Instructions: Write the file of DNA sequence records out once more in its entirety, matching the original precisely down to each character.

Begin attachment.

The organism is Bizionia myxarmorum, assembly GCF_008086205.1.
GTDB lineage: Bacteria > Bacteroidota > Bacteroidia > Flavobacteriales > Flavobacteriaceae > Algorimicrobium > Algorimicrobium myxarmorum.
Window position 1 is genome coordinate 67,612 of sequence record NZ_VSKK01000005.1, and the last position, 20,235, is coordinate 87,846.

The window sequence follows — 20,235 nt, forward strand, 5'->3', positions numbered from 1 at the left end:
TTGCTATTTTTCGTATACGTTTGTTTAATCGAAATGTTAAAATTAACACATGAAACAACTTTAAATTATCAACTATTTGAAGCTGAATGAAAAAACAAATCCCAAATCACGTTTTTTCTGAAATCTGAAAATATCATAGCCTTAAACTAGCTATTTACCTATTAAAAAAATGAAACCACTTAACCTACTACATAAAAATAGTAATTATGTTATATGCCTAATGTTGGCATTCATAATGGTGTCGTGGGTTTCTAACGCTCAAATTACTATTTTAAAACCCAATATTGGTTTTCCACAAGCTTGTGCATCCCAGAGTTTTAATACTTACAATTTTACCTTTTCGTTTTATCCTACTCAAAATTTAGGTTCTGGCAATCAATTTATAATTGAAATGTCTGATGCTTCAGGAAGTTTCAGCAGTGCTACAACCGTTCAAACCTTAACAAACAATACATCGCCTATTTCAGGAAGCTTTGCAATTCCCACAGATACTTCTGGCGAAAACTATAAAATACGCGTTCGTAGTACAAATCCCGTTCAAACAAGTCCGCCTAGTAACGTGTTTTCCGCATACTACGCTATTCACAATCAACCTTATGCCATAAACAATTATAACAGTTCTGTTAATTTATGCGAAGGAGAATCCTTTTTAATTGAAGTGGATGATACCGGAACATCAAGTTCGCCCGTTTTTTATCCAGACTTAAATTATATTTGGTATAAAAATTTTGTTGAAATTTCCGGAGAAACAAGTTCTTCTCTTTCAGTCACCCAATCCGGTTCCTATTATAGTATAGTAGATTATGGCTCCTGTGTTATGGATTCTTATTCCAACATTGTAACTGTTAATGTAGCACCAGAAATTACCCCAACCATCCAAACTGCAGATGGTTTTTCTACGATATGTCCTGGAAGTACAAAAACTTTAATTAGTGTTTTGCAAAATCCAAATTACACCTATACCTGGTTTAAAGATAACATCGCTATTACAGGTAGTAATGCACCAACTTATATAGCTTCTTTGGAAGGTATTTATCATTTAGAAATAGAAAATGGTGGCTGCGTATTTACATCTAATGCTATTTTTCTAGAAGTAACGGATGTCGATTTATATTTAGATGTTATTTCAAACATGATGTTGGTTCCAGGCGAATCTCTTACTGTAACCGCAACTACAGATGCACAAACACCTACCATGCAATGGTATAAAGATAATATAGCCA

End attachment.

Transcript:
The organism is Bizionia myxarmorum, assembly GCF_008086205.1.
GTDB lineage: Bacteria > Bacteroidota > Bacteroidia > Flavobacteriales > Flavobacteriaceae > Algorimicrobium > Algorimicrobium myxarmorum.
Window position 1 is genome coordinate 67,612 of sequence record NZ_VSKK01000005.1, and the last position, 20,235, is coordinate 87,846.

The window sequence follows — 20,235 nt, forward strand, 5'->3', positions numbered from 1 at the left end:
TTGCTATTTTTCGTATACGTTTGTTTAATCGAAATGTTAAAATTAACACATGAAACAACTTTAAATTATCAACTATTTGAAGCTGAATGAAAAAACAAATCCCAAATCACGTTTTTTCTGAAATCTGAAAATATCATAGCCTTAAACTAGCTATTTACCTATTAAAAAAATGAAACCACTTAACCTACTACATAAAAATAGTAATTATGTTATATGCCTAATGTTGGCATTCATAATGGTGTCGTGGGTTTCTAACGCTCAAATTACTATTTTAAAACCCAATATTGGTTTTCCACAAGCTTGTGCATCCCAGAGTTTTAATACTTACAATTTTACCTTTTCGTTTTATCCTACTCAAAATTTAGGTTCTGGCAATCAATTTATAATTGAAATGTCTGATGCTTCAGGAAGTTTCAGCAGTGCTACAACCGTTCAAACCTTAACAAACAATACATCGCCTATTTCAGGAAGCTTTGCAATTCCCACAGATACTTCTGGCGAAAACTATAAAATACGCGTTCGTAGTACAAATCCCGTTCAAACAAGTCCGCCTAGTAACGTGTTTTCCGCATACTACGCTATTCACAATCAACCTTATGCCATAAACAATTATAACAGTTCTGTTAATTTATGCGAAGGAGAATCCTTTTTAATTGAAGTGGATGATACCGGAACATCAAGTTCGCCCGTTTTTTATCCAGACTTAAATTATATTTGGTATAAAAATTTTGTTGAAATTTCCGGAGAAACAAGTTCTTCTCTTTCAGTCACCCAATCCGGTTCCTATTATAGTATAGTAGATTATGGCTCCTGTGTTATGGATTCTTATTCCAACATTGTAACTGTTAATGTAGCACCAGAAATTACCCCAACCATCCAAACTGCAGATGGTTTTTCTACGATATGTCCTGGAAGTACAAAAACTTTAATTAGTGTTTTGCAAAATCCAAATTACACCTATACCTGGTTTAAAGATAACATCGCTATTACAGGTAGTAATGCACCAACTTATATAGCTTCTTTGGAAGGTATTTATCATTTAGAAATAGAAAATGGTGGCTGCGTATTTACATCTAATGCTATTTTTCTAGAAGTAACGGATGTCGATTTATATTTAGATGTTATTTCAAACATGATGTTGGTTCCAGGCGAATCTCTTACTGTAACCGCAACTACAGATGCACAAACACCTACCATGCAATGGTATAAAGATAATATAGCCA